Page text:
On King Holiday, 2020 Democrats March Arm in Arm to Honor His Legacy

COLUMBIA, S.C. — Several Democratic presidential candidates briefly put aside their recent sparring on Monday and marched arm in arm through the streets of South Carolina’s capital to honor the Rev. Dr. Martin Luther King Jr., whom they later invoked in speeches about America’s past and future that were rich with election-year overtones.

As the six-block march began from the Zion Baptist Church to the State House, where a Confederate flag once flew over the dome, Senator Bernie Sanders looped an arm through Senator Elizabeth Warren’s elbow, as the two joined other candidates in singing “We Shall Overcome” for part of the trip. Representative Tulsi Gabbard and Senator Amy Klobuchar each locked elbows with former Vice President Joseph R. Biden Jr. as well.

The sight of Mr. Sanders and Ms. Warren shoulder to shoulder — after a week in which they argued over their recollections of a private conversation about whether a woman could win the presidency — delighted Lisa Ray Clarkson, a retired teacher from Norfolk, Va., who was at the march.

“That means they have gotten over their differences and the Democratic Party is reuniting,” Ms. Clarkson said as she walked alongside the procession to the State House, where several thousand people converged.

It was a hopeful sentiment for a Democratic field that has become noticeably more fractious in the final weeks before the Feb. 3 caucuses in Iowa, where Mr. Biden, Ms. Warren, Mr. Sanders and former Mayor Pete Buttigieg of South Bend, Ind., are bunched tightly in polls and campaigned on Monday afternoon.

In addition to the Warren-Sanders argument, Mr. Biden and Mr. Sanders have been criticizing each other’s records, with Mr. Sanders trying to cut into Mr. Biden’s support among older voters and black voters by portraying the former vice president as open to cuts in Social Security. Mr. Biden has denied that and demanded an apology from Mr. Sanders, who has stood firm.

On Monday in Iowa, Mr. Biden, who over the course of his career has at times supported Social Security freezes, vowed, “There will be no compromise on cutting Medicare or Social Security.”

Tensions also flared on Monday after the Sanders campaign circulated an op-ed written by Zephyr Teachout, an associate professor at Fordham Law School and a former New York political candidate, that accused Mr. Biden of having a “big corruption problem.” Ron Klain, a top Biden adviser, responded on Twitter: “There are a lot of legitimate issues to debate in 2020. But the only two campaigns ever to call @Joebiden “corrupt” are Trump and Sanders. What does that tell you?”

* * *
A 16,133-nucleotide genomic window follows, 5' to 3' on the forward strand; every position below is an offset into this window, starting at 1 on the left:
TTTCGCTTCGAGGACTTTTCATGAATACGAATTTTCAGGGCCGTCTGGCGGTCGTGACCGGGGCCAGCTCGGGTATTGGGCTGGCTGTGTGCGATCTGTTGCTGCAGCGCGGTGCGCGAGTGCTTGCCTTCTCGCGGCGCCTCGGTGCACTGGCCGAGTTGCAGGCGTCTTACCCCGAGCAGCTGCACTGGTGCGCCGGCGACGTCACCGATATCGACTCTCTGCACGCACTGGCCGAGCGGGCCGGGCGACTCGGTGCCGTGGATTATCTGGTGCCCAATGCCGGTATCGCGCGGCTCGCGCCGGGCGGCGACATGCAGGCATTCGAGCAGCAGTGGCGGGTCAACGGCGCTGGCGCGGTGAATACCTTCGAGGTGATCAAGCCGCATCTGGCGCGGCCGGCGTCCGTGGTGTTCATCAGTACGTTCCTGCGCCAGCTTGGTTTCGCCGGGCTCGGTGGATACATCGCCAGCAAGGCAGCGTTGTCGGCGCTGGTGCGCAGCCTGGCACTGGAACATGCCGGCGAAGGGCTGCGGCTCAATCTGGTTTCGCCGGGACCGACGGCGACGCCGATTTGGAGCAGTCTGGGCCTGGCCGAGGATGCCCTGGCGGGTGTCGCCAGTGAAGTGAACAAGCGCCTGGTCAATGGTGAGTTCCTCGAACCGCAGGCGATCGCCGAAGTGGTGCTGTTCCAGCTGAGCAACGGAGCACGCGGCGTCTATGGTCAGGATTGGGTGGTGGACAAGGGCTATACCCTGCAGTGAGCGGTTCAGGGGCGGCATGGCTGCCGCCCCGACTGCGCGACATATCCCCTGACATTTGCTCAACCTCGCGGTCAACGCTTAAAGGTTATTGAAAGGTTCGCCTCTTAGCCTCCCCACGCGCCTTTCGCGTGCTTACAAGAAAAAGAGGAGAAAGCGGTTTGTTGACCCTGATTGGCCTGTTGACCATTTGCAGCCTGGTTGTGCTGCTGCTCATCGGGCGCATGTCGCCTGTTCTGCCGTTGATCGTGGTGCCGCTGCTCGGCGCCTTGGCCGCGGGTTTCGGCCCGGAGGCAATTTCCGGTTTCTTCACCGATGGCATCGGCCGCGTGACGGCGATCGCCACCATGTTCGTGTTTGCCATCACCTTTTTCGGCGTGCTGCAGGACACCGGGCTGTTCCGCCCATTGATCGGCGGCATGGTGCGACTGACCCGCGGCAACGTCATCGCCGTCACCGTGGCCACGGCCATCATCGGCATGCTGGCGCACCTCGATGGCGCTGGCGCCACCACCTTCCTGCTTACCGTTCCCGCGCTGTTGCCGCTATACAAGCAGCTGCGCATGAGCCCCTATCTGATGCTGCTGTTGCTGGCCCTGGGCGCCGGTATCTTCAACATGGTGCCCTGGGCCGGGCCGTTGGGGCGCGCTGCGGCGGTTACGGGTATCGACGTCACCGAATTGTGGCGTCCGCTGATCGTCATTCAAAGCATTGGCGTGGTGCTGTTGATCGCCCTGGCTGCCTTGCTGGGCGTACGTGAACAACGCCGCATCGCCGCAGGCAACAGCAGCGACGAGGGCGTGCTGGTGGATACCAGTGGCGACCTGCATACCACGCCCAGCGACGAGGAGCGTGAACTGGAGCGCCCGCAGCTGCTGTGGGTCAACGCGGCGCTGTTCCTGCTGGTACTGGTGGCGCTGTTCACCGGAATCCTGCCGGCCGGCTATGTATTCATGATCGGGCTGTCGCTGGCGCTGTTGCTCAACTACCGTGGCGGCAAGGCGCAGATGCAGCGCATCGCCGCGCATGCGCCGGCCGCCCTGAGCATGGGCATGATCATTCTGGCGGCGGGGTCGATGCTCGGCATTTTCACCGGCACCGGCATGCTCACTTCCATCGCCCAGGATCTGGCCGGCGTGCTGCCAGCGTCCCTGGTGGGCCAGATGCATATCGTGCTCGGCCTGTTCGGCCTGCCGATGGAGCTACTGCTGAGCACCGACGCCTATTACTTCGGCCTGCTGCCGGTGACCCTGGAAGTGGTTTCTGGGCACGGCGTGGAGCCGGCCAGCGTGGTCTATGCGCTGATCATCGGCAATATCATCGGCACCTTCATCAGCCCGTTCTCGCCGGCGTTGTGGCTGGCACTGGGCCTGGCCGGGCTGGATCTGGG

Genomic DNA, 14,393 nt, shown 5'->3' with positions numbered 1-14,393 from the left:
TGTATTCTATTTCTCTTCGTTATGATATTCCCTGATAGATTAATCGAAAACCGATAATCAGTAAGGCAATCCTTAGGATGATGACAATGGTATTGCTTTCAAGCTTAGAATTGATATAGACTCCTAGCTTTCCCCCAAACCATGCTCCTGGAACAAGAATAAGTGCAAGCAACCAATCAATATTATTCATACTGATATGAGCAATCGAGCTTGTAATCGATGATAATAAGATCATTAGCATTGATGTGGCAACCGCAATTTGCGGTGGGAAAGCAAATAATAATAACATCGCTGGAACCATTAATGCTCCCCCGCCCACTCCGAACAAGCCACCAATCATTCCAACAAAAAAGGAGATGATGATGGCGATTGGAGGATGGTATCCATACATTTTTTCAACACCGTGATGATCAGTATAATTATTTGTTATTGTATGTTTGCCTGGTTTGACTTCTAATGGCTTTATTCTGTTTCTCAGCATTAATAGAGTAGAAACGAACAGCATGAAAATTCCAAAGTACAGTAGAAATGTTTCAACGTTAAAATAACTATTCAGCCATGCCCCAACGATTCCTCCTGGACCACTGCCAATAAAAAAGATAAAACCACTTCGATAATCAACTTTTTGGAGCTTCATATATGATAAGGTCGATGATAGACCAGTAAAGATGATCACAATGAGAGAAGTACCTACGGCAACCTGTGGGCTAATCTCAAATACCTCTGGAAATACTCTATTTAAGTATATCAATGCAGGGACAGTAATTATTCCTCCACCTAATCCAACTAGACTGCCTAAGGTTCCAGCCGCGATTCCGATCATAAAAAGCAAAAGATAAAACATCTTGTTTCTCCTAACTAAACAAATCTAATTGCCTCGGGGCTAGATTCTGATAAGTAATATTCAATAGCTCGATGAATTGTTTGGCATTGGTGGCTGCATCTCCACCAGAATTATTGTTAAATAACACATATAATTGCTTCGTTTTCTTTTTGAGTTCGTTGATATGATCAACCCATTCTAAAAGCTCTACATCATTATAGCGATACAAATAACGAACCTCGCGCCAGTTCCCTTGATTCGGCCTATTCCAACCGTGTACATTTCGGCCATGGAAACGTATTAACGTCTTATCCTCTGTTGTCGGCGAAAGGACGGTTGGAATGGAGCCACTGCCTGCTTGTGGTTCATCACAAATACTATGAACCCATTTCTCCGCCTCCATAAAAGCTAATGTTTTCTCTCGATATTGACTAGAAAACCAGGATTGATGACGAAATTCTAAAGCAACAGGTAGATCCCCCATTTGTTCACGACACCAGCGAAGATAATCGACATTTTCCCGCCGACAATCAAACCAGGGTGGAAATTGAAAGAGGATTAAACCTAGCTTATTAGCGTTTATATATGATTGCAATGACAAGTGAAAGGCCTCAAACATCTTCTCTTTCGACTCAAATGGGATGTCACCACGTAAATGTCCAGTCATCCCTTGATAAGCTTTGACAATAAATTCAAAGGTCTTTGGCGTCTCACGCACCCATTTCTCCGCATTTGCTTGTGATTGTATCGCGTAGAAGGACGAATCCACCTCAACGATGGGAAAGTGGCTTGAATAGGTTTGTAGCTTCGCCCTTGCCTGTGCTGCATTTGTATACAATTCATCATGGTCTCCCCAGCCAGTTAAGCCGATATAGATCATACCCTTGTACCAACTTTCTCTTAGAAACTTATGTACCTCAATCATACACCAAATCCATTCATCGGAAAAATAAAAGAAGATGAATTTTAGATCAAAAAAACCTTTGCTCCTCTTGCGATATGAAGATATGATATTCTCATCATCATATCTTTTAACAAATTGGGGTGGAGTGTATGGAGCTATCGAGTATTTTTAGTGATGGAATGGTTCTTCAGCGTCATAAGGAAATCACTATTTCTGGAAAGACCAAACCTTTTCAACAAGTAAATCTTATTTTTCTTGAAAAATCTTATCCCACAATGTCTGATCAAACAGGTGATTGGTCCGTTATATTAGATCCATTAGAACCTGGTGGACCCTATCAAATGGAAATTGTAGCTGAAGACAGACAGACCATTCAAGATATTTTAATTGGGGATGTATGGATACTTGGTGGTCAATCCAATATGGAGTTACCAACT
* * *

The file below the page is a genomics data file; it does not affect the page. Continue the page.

Mr. Sanders took the step of apologizing to Mr. Biden in an interview with CBS News. “It is absolutely not my view that Joe is corrupt in any way. And I’m sorry that that op-ed appeared,” Mr. Sanders said in the interview, which went online Monday night. Ms. Teachout is a longtime Sanders supporter whom the Vermont senator backed in a congressional race in 2016.

The four leading candidates in the polls are competing hard in South Carolina, particularly for support from black voters, who will make up a majority of the Democratic primary vote in the state on Feb. 29. Mr. Biden has a strong lead in South Carolina polls and is widely favored among black voters. None of his rivals took him on frontally on Monday, but instead sought to make the case to African-Americans and others in South Carolina about how the next president could benefit their interests.

Mr. Sanders, addressing the enthusiastic crowd on a cold day at the State House, reminded onlookers of Dr. King’s legacy of courage and opposition to the Vietnam War, which the 78-year-old Vermont senator also denounced. While Mr. Sanders has been trying to draw a contrast with Mr. Biden on their records on military action, he focused more on Monday on President Trump.

“If we do not allow Trump and his friends to divide us up by the color of our skin, or where we were born, or our sexual orientation or religion, if we stand together there is nothing we cannot accomplish in the fight for racial justice, social justice,” Mr. Sanders said.

Ms. Klobuchar, of Minnesota, invoked Dr. King’s comment that Americans are “all tied in a single garment of destiny — what affects one directly affects all indirectly,” and said that rising hatred across the nation would ultimately wound everyone.

“It coarsens our civic life. You can see it in the senseless racist shooting of worshipers in Charleston, you can see it in that rabbi’s home and stabbing, you see it in that bombing of the mosque in Minnesota, you see it at the riot in Charlottesville,” she said.